The Atlanta provider of oilfield services and equipment was one of the first out of the gate to report fourth-quarter earnings on Wednesday. The company lost $37.9 million, or 18 cents per share, in the quarter on a 57% drop in sales to $268 million. The results led RPC to lose almost $100 million, or 47 cents per share, for the year on nearly 46% less sales of $1.3 billion. Yet, its stock closed Wednesday up nearly 10% at $11.80.
Rising oil prices this week -- which are back over $30 per barrel -- have certainly helped energy companies like RPC. Part of the company's red ink also came as the result of an asset sale, so analysts have noted that its net earnings-per-share loss was actually 15 cents and its operating earnings came in better than expected at a positive 1 cent per share. Its sales in technical services, or pressure pumping, were also down only 8% versus a 13% drop in the U.S. rig count and operating margins on those sales were better than anticipated.
But overall, RPC has also demonstrated financial discipline, with no debt on its balance sheet and cash on its books. Analysts have gushed.
"Even though $30 per barrel oil portends first half 2016 well completions activity will be even more anemic than the second half of 2015, we like the RES story as its perfectly clean balance sheet (literally no debt outstanding) and continued solid execution (still Ebitda positive) ensure that they'll be around to participate in eventual North American oilfield activity recovery," Tudor, Pickering, Holt & Co. Securities wrote in a note Wednesday.
Ken Sill and Mark Brown, analysts at Seaport Global Securities, think RPC could use its lack of debt to shop for acquisitions through the downcycle, noting that the company said it's assessing "other opportunities to utilize [its] balance sheet."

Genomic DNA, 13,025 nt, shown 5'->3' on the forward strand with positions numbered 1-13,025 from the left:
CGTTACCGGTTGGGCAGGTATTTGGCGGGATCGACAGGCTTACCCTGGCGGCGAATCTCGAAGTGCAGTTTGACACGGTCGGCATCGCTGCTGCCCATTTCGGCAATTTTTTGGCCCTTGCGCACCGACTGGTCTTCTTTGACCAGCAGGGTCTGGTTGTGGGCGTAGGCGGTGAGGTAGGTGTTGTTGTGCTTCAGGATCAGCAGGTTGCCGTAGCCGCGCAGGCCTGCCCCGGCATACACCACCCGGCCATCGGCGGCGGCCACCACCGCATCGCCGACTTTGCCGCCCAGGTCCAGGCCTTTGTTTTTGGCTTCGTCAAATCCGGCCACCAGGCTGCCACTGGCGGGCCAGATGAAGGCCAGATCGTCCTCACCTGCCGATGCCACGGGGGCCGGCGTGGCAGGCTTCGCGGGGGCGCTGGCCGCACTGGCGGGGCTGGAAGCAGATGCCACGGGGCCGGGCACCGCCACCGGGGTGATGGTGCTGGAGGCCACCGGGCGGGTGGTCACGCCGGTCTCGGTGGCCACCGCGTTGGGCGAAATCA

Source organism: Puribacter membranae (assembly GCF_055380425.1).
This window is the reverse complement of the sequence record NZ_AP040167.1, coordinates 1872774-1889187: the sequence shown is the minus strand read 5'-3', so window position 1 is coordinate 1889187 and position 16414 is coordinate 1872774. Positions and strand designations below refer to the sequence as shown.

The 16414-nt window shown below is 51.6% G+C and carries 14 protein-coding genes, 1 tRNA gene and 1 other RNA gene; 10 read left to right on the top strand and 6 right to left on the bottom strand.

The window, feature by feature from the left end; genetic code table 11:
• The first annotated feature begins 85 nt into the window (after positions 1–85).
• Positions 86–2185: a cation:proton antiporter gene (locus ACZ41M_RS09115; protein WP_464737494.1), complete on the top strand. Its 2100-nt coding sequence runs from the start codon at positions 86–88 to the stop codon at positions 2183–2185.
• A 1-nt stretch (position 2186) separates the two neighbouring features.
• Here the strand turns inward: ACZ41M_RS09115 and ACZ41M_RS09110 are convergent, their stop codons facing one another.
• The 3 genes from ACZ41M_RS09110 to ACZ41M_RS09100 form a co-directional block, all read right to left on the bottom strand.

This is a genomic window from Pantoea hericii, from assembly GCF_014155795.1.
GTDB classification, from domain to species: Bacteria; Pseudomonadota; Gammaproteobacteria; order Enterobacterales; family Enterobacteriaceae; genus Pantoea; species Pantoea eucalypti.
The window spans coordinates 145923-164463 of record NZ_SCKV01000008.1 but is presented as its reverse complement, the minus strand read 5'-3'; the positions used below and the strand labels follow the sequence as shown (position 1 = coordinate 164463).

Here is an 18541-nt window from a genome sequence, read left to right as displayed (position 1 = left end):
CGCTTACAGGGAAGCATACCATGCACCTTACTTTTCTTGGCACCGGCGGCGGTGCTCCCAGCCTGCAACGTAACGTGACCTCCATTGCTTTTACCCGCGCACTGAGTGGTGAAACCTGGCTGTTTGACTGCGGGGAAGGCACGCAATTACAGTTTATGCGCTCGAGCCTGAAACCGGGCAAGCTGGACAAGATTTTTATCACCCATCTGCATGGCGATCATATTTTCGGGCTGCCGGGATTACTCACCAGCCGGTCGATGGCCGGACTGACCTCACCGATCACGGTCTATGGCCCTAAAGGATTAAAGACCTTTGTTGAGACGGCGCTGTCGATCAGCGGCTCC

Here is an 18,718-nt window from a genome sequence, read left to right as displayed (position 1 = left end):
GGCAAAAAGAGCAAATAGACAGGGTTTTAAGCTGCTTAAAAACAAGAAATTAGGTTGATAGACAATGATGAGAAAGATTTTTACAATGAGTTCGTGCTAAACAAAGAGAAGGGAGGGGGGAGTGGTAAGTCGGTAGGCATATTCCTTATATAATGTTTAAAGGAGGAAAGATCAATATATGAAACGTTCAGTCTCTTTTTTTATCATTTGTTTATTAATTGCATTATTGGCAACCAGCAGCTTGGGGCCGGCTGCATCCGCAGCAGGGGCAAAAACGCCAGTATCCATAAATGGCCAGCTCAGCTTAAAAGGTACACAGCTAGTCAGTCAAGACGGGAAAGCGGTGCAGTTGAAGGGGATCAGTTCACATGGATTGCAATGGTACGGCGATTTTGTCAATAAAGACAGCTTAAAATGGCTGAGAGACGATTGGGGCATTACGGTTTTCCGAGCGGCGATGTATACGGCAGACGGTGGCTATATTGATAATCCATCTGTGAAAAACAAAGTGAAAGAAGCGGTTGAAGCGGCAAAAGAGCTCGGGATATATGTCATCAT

The company said it's encouraged by rumors that competing oilfield services companies aren't able to maintain their equipment at current pricing while it's been able to keep its existing fleet. But it still remains focused on cutting costs and improving efficiencies in response to the continuing downturn in activity.
John Daniel, an analyst at Simmons & Co. International, said RPC's balance sheet remains "best in class" as the company is now debt free while enjoying a $65 million cash position. He noted that during the quarter the company voluntarily cut the size of its credit facility to $125 million from $350 million, incurring accelerated fees. But it did note that it was evaluating opportunities to use its balance sheet.
Through the downturn RPC has shown to be highly correlated with the giant in the industry, Schlumberger (SLB) - Get Report , which agreed to buy Cameron International (CAM) this past summer for $14.8 billion. Could an acquisition for RPC be next? Or, more interestingly, could RPC -- which has been considered a target before and whose CEO Richard Hubbell is in his early 70s -- be swallowed up by a larger player?
Look what happened to RPC's onetime pressure-pumping competitor BJ Services, which was gobbled up during the last down cycle in 2009 by Baker Hughes (BHI) for $5.5 billion. Baker Hughes is now being eaten by Halliburton (HAL) - Get Report . In this fast-consolidating sector, anything's possible.